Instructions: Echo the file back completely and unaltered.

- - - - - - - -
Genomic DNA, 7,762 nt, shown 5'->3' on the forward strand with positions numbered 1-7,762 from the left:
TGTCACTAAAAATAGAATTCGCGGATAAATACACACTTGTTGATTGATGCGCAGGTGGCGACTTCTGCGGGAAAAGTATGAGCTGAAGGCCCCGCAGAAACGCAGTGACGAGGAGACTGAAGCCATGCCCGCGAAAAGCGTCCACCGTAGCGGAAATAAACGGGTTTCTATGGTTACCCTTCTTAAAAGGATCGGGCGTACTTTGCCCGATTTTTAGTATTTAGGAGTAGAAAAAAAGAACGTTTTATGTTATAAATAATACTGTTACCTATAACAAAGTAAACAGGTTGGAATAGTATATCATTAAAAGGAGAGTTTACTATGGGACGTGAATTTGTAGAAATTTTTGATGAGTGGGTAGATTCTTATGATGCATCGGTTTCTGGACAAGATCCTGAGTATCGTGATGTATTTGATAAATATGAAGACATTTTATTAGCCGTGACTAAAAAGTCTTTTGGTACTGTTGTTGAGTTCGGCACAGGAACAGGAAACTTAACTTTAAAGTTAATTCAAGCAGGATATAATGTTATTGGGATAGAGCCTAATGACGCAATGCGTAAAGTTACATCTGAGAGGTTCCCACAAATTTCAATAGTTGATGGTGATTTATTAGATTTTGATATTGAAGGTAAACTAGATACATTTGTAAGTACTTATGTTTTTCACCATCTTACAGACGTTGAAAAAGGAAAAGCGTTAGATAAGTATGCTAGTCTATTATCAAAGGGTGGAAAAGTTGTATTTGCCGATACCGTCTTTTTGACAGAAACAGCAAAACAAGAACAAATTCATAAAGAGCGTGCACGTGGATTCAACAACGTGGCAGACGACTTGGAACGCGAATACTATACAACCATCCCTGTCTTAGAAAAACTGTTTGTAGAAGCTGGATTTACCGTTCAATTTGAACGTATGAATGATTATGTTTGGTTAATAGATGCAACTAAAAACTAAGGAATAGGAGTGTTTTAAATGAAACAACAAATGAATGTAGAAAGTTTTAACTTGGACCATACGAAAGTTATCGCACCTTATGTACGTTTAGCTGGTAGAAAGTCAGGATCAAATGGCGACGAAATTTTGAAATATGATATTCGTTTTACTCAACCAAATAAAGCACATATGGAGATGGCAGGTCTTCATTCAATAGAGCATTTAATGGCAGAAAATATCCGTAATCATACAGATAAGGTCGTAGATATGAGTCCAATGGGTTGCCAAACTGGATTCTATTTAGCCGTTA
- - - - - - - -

Genomic DNA, 7,762 nt, shown 5'->3' on the forward strand with positions numbered 1-7,762 from the left:
TGTCACTAAAAATAGAATTCGCGGATAAATACACACTTGTTGATTGATGCGCAGGTGGCGACTTCTGCGGGAAAAGTATGAGCTGAAGGCCCCGCAGAAACGCAGTGACGAGGAGACTGAAGCCATGCCCGCGAAAAGCGTCCACCGTAGCGGAAATAAACGGGTTTCTATGGTTACCCTTCTTAAAAGGATCGGGCGTACTTTGCCCGATTTTTAGTATTTAGGAGTAGAAAAAAAGAACGTTTTATGTTATAAATAATACTGTTACCTATAACAAAGTAAACAGGTTGGAATAGTATATCATTAAAAGGAGAGTTTACTATGGGACGTGAATTTGTAGAAATTTTTGATGAGTGGGTAGATTCTTATGATGCATCGGTTTCTGGACAAGATCCTGAGTATCGTGATGTATTTGATAAATATGAAGACATTTTATTAGCCGTGACTAAAAAGTCTTTTGGTACTGTTGTTGAGTTCGGCACAGGAACAGGAAACTTAACTTTAAAGTTAATTCAAGCAGGATATAATGTTATTGGGATAGAGCCTAATGACGCAATGCGTAAAGTTACATCTGAGAGGTTCCCACAAATTTCAATAGTTGATGGTGATTTATTAGATTTTGATATTGAAGGTAAACTAGATACATTTGTAAGTACTTATGTTTTTCACCATCTTACAGACGTTGAAAAAGGAAAAGCGTTAGATAAGTATGCTAGTCTATTATCAAAGGGTGGAAAAGTTGTATTTGCCGATACCGTCTTTTTGACAGAAACAGCAAAACAAGAACAAATTCATAAAGAGCGTGCACGTGGATTCAACAACGTGGCAGACGACTTGGAACGCGAATACTATACAACCATCCCTGTCTTAGAAAAACTGTTTGTAGAAGCTGGATTTACCGTTCAATTTGAACGTATGAATGATTATGTTTGGTTAATAGATGCAACTAAAAACTAAGGAATAGGAGTGTTTTAAATGAAACAACAAATGAATGTAGAAAGTTTTAACTTGGACCATACGAAAGTTATCGCACCTTATGTACGTTTAGCTGGTAGAAAGTCAGGATCAAATGGCGACGAAATTTTGAAATATGATATTCGTTTTACTCAACCAAATAAAGCACATATGGAGATGGCAGGTCTTCATTCAATAGAGCATTTAATGGCAGAAAATATCCGTAATCATACAGATAAGGTCGTAGATATGAGTCCAATGGGTTGCCAAACTGGATTCTATTTAGCCGTTA